• Tuesday / Wednesday (home):
        • Design backing that will fiberglass (so is sturdy)
          • Stand
          • Box for circuit board
        • Make changes to the boards/design
          • Frame:
            • Get rid of side holes for straps
            • Move wire holes to more convenient
            • Round corners
          • Mold
            • Move farther away from each other
            • Shrink so are 5 3/4" x 5 3/4"
      • Thursday
        • @ Fay
          • Laser cut box and stand (cardboard first and then go to wood)
          • Check size of backing and angles
        • @ AS220
          • Buy Dragon Skin <- tried, but they had run out.  Will need to use what have and then buy more
          • Re-mill Frame
          • Re-mill molds (out of modela?)
      • Weekend: Sat/Sun/Mon (home): 
        • Paint the frame
        • Fiberglass stand
        • Make silicon part of tile (made half because had no dragon skin)
        • Stuff Draft 2 of board <- stuffed a board and then broke off the traces on FTDI connection...need to do again
  • Week of 5/26:
    • Goal: Put it all together
      • Monday (home)
        • Wire LEDs  <- did half of them
      • Tuesday (as220)
        • Program Arduino
        • Mill out another two boards
        • Get Copper for vinyl cutting at school
      • Wednesday (home):
        • Stuff Draft 3 of board
        • Wire up sensors
        • Test program and connections
      • Tuesday/Wednesday (school)
        • Cut out copper pieces for tiles
        • Cut Velostat so will fit exactly
      • Thursday (AS220):
        • Get help debugging solidering
        • Get programming of ATMega working
        • Buy Dragon Skin <- were all out of Dragon Skin so went with different rubber...
      • Weekend (home): Put it all together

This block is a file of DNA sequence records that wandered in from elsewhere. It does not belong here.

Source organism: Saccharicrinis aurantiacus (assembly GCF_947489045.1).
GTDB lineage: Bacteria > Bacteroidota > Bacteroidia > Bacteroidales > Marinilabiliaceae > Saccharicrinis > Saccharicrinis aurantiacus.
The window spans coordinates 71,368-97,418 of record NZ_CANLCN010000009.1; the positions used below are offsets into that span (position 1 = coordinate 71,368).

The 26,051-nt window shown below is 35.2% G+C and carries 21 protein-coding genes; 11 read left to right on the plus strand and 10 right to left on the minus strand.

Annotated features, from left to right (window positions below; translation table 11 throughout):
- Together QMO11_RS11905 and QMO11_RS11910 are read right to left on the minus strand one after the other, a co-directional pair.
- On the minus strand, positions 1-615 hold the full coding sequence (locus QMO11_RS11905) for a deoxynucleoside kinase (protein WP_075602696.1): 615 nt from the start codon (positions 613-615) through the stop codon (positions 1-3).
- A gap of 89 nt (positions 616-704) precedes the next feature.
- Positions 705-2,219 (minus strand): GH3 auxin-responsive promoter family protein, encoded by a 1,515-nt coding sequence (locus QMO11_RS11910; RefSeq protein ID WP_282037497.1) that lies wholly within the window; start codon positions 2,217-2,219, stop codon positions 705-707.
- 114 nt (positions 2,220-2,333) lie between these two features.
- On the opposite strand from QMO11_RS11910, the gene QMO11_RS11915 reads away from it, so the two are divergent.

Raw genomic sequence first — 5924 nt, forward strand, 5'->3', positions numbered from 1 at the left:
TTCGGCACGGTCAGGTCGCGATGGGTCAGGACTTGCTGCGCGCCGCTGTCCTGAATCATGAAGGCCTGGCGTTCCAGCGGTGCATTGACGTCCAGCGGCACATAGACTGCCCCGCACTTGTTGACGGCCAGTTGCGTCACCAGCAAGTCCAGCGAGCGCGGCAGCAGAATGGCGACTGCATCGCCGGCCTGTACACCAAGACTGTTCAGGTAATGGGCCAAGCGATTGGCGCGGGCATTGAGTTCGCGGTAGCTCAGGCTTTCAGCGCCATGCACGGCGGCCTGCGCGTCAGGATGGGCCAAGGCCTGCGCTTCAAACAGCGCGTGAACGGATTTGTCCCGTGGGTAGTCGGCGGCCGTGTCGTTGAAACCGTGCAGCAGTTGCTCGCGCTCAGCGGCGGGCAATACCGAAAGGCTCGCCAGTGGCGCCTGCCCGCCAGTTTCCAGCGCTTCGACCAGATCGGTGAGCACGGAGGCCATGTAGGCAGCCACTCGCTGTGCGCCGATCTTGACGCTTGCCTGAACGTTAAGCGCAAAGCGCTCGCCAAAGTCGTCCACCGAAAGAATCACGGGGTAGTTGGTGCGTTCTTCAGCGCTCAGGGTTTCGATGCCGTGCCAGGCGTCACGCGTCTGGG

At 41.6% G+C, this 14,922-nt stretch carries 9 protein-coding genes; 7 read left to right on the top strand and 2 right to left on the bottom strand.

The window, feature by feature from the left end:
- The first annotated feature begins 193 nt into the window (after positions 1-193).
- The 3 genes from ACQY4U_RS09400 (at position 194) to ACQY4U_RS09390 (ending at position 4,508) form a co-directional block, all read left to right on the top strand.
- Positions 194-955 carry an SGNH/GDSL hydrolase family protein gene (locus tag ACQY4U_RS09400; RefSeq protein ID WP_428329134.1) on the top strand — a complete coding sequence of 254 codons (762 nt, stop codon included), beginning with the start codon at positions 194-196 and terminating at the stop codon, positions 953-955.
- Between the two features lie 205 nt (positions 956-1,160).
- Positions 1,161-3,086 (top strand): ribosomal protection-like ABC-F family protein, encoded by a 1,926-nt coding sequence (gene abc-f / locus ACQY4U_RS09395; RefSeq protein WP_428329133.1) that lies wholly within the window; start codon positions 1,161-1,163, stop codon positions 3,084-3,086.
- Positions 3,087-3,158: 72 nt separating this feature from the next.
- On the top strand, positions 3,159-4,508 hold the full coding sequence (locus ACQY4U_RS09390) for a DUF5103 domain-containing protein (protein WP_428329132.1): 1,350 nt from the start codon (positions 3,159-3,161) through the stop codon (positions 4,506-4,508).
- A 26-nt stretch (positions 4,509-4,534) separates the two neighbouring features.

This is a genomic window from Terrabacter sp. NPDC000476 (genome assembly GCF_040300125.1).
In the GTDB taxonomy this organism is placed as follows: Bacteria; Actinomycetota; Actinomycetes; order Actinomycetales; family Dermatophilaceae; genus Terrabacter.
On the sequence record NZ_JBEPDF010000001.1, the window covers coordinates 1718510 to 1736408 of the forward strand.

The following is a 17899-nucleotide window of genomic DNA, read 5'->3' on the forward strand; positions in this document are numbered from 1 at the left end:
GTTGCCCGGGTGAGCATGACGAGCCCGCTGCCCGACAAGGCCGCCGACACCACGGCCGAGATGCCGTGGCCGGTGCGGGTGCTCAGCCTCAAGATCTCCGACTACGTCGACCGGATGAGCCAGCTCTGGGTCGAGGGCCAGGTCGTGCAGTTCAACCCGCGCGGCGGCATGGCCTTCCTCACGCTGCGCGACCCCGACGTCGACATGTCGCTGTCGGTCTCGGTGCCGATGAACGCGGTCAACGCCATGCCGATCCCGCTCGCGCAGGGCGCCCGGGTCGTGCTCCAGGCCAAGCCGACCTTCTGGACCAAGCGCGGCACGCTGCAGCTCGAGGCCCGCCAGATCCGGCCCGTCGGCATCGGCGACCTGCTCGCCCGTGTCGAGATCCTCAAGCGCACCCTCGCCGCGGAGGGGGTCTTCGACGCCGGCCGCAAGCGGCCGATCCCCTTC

• Wire up the sensors and get them working
          • Test with old sensor to see if it gives smaller values (this tests that the larger copper isn't making it so there's no resistance)
          • Test with old board and new sensor (see if get other values, and if so, it suggests that the wiring I did is different than the first board)
          • Get analogRefence(External) working
          • Get all tiles working
        • Wire up lights
        • Attach backing to frame
        • Put eye bolts in
      • Monday
        • Do final presentation.png slide
  • Week of 6/2:  Finalize it all
    • Goal: Debug and get it all working

How will this be evaluated?

Goal #1: Provide decent visual feedback
When a ball hits the backing, will it show where was hit and how hard it was hit!  If there is visual feedback that is accurate (e.g. it senses the hit in the right place and it gives a good indication of how hard it was all hit, then goal #1 will be satisfied.

Goal #2: Make it versatile and sturdy
Can the target be easily mounted to a goal?  Can it rest alone on the ground?  Can it take a hit from a ball at 50mph?  This is the second way in which this project should be evaluated.

Goal #3: Does it look cool :->?
I'm not the most artistic guy, but I do want to see if I can make this look pretty cool with different colors, etc.